Biomass production in Africa: possible gains and risks


April 24, 2014.  

Concepts to increase food security while addressing growing demands for non-food biomass are still in their infant stages in Africa. So is the development of alternative biomass sources. Therefore, a project initiated by ZEF called BiomassWeb - Improving food security in Africa through increased system productivity of biomass-based value webs -  aims at contributing to achieving food security in sub-Saharan Africa by focusing on biomass-based value webs.

Biomass-based value webs in sub-Saharan Africa
Biomass is defined as biological material from living or recently living organisms, which can be used for food, feed, sources of energy and industrial raw materials. The rapidly evolving and growing global demand and competition for biomass as agricultural output requires new concepts centering on biomass-based value webs. Various production, processing (incl. cascading reutilization of biomass), trade and consumption pathways can hardly be captured in a conventional value-chain approach.
The overarching goal of BiomassWeb is therefore to provide concepts for sub-Saharan Africa to increase food security through more and high-value biomass for both food and non-food purposes. An intensified food-biomass production, for example, increases the availability of food. Non-food biomass helps to generate income and, in this way, improves access to food. BiomassWeb intends to strengthen existing African expertise and add value to African agricultural efforts rather than to offer and transfer ready-made solutions to the African biomass-producing, processing and trading sector.
Biomass as a renewable resource is expected to play an increasingly important role in the future economies of most countries in sub-Saharan Africa. The expected trends of rising demand for more diverse biomass-based produce from agricultural land will transform the traditional agriculture from a food-supplying to a biomass-supplying sector. Biomass-based economies comprise farms as producers as well as all industrial and economic sectors and their associated services that produce, process, distribute and consume or use biological resources in one way or another.

Agriculture: Many roles and functions, also in future bio-economies
Agriculture is multifunctional. This is sometimes forgotten when thinking of the nearly one billion undernourished and over two billion malnourished people worldwide. The challenge of agricultural development is to allow people to live directly and indirectly from agriculture. It would enable them to produce enough food, to supply the markets with its produce as well as to earn a living from activities related to agriculture. A modern multifunctional agriculture should therefore not focus on food production alone, but on biomass production in general – besides all the environmental functions of agriculture not targeted in this project. Focusing on the production of food and non-food biomass from locally adapted crops can offer pathways to improve food security and to generate jobs. Income opportunities ensure access to food in rural areas, but even more in the biomass processing and trading sector. Agriculture has always fulfilled different functions and roles in human societies. Fulfilling these different roles will become even more important in an emerging bio-economy. Bio-economy refers to the sustainable use of biological resources such as plants, animals and microorganisms - including the processing of bio-materials and the value adding associated with it.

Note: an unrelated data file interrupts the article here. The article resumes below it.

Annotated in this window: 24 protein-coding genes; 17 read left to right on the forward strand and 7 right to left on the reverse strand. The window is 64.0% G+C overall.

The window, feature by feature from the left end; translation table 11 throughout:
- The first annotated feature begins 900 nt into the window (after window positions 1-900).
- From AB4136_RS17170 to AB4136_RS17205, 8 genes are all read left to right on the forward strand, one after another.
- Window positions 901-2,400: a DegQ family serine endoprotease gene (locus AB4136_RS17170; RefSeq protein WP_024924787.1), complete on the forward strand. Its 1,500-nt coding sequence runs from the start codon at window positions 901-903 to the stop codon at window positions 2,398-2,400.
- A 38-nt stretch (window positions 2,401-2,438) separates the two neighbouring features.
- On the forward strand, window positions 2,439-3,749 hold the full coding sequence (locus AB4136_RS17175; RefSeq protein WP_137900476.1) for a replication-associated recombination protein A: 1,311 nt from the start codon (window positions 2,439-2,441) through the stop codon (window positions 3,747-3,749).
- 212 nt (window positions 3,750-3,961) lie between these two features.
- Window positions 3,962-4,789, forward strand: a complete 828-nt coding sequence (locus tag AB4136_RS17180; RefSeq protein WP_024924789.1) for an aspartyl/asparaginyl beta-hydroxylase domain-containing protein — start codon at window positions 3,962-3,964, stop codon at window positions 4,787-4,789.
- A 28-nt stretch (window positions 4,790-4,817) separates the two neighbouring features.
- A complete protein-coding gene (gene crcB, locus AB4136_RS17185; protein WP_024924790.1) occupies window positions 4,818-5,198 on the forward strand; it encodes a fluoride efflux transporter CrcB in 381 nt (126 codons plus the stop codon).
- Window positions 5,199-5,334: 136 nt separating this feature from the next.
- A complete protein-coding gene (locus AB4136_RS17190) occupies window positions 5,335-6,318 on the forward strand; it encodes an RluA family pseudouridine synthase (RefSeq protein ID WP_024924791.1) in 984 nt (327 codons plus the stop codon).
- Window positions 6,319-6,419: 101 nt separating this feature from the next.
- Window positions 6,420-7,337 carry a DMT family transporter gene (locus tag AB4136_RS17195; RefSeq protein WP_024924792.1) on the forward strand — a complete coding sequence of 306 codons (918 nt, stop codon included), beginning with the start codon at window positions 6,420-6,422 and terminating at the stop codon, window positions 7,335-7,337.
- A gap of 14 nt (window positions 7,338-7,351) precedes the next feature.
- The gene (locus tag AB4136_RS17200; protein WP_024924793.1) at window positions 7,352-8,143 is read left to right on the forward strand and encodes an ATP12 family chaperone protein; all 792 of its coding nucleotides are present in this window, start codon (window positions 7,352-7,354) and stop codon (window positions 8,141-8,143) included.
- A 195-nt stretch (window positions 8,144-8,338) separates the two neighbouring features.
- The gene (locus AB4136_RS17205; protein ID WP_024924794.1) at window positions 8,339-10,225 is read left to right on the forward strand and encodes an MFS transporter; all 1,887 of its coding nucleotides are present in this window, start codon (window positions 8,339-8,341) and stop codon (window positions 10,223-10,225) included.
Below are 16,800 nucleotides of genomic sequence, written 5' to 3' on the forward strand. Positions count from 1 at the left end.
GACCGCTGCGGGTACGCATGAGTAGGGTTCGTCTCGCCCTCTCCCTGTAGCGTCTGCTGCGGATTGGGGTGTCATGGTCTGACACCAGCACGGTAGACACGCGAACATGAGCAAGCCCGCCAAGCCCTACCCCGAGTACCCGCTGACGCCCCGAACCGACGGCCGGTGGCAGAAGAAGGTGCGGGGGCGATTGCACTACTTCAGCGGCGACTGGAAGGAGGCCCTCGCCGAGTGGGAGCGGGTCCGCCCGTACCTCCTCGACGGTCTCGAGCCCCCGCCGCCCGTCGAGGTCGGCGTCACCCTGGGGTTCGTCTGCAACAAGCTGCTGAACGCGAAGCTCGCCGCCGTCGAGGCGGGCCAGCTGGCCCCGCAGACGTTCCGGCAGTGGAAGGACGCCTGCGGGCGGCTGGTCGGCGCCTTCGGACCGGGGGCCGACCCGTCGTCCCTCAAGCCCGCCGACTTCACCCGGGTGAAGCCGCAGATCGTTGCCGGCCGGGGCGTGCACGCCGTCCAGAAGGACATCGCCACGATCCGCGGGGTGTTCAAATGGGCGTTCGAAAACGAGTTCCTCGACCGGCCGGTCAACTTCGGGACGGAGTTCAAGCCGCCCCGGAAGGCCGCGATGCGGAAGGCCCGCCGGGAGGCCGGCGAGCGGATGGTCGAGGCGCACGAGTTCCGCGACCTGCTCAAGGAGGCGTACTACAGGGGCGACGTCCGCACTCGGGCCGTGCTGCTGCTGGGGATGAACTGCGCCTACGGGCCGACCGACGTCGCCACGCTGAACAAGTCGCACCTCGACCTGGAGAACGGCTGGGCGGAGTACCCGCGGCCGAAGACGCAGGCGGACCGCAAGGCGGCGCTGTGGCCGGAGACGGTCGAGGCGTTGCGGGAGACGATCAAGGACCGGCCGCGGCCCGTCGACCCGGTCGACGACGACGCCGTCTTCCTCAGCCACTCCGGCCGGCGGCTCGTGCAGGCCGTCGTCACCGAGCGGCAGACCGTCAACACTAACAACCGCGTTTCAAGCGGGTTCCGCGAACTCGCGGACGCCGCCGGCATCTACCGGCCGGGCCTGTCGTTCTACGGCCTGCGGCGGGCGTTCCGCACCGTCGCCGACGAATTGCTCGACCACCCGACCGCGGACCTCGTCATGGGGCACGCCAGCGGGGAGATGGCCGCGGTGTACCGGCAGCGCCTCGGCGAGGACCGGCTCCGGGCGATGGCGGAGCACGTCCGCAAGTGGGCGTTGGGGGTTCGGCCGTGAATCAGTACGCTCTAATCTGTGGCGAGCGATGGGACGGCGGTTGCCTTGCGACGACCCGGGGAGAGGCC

The potential of biomass in Africa
Many African countries have the potential to not only meet their own future demand for biomass-based produce but also to provide other African and industrial countries with raw materials and, most importantly, processed biomass products. But the actual available biomass is underutilized in sub-Saharan Africa. Despite this potential and according to a report of FAO published in 2013 on food insecurity, sub-Saharan Africa remains the region with the highest proportion of undernourished people related to the total population. To meet the food demand of Africa's fast growing population (from 1.02 billion people in 2010 to 1.56 in 2030 and 1.96 in 2050), and at the same time increase the income and supply of high-quality agricultural produce, Africa’s agricultural sector will have to swiftly increase both its production and its productivity. Increasing the efficiency must include recycling processes in order to close material cycles. These recycling processes may occur between production and consumption, but especially in the processing phase of the biomass utilization.

Scientific perspective
In this respect, the concept of biomass-based value webs is a useful scientific perspective to take when investigating agricultural activities in sub-Saharan Africa: (1) The development of multi-purpose crops allows producers to react flexibly to shifting demands, (2) the organizational features of value webs are inherently flexible and thus better suited to a volatile price environment when compared to the classical linear value chains, and (3) the web perspective better allows exploring synergies and identifying inefficiencies in an emerging agro-biomass sector, and thus could be critical to increasing the sector’s efficiency.

Authors: Manfred Denich and Detlef Virchow

You can also read the article in ZEF news no. 29 here.

 

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Detlef Virchow

Dr. Detlef Virchow

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